Welcome, please sign in
Follow DJO on Facebook Follow DJO on Twitter
Original Articles
  Most Recent Cases
  By Volume
Volume 24
Volume 23
Volume 22
Volume 21
Volume 20
Volume 19
Volume 17
Volume 15
Volume 14
Volume 13
Volume 12
Volume 11
Volume 10
Volume 8
Volume 7
Volume 6
Volume 5
Volume 4
Volume 3
  Submit an Original Article.
  Register with DJO to receive personalized updates.

If you're already a
member, please sign in.
The effect of inhaled steroids on the intraocular pressure
Digital Journal of Ophthalmology 2018
Volume 24, Number 2
May 12, 2018
Printer Friendly

Sujani Shroff, MS | St John’s Medical College, Bengaluru, Karnataka, India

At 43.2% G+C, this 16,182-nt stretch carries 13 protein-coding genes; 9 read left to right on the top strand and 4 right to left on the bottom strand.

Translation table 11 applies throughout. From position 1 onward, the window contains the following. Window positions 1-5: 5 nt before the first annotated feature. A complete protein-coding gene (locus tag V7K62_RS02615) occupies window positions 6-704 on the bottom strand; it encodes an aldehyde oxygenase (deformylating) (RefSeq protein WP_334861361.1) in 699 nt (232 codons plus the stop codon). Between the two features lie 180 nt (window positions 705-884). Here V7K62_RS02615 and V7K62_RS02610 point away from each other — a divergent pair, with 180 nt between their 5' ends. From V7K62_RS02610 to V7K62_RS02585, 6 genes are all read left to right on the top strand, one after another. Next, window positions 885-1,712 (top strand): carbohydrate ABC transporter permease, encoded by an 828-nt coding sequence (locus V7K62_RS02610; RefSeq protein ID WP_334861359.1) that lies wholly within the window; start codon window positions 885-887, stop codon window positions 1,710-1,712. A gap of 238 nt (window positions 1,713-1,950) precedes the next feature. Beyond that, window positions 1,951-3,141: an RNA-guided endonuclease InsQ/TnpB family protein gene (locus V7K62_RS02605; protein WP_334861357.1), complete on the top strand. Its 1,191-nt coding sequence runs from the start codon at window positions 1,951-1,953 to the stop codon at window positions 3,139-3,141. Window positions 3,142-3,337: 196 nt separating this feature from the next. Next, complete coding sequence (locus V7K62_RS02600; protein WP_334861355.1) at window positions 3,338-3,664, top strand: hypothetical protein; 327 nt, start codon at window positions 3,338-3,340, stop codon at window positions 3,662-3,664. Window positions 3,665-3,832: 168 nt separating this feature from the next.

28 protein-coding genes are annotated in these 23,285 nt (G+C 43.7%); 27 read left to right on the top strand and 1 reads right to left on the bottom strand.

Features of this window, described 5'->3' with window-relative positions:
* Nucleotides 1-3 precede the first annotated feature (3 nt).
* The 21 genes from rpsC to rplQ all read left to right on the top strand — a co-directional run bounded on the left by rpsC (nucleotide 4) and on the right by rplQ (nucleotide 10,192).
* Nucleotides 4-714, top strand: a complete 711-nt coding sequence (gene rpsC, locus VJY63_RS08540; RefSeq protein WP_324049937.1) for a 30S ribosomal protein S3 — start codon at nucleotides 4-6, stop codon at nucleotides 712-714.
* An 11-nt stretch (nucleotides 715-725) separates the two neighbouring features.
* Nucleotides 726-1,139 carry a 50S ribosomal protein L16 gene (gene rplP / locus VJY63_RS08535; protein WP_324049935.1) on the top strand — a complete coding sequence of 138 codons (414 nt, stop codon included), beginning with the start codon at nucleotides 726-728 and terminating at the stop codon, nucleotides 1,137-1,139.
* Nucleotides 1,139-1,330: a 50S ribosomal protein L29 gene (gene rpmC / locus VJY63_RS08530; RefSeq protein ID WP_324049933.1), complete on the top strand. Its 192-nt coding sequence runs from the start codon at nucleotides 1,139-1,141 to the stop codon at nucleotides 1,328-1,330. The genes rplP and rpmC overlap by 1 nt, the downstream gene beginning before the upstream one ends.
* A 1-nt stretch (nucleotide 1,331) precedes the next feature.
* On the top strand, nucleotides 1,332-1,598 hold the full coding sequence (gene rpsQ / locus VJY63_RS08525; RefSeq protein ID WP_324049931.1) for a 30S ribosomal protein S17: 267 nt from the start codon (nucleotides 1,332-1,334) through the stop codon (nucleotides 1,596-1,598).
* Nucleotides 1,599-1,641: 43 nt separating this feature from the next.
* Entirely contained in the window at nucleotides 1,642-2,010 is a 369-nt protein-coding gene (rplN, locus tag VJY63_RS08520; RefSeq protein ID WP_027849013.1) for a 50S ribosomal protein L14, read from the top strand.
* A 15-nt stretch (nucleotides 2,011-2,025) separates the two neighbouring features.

Reji Koshy Thomas, MS | St John’s Medical College, Bengaluru, Karnataka, India
George D'Souza, MD, DNB | St John’s Medical College, Bengaluru, Karnataka, India
Suneetha Nityananda, MS | St John’s Medical College, Bengaluru, Karnataka, India

Steroids are known to play a role in the pathogenesis of glaucoma, but little is known about the effect of inhaled corticosteroids (ICS). The purpose of this study was to investigate whether there is a clinically significant association between inhalational steroids and intraocular pressure (IOP).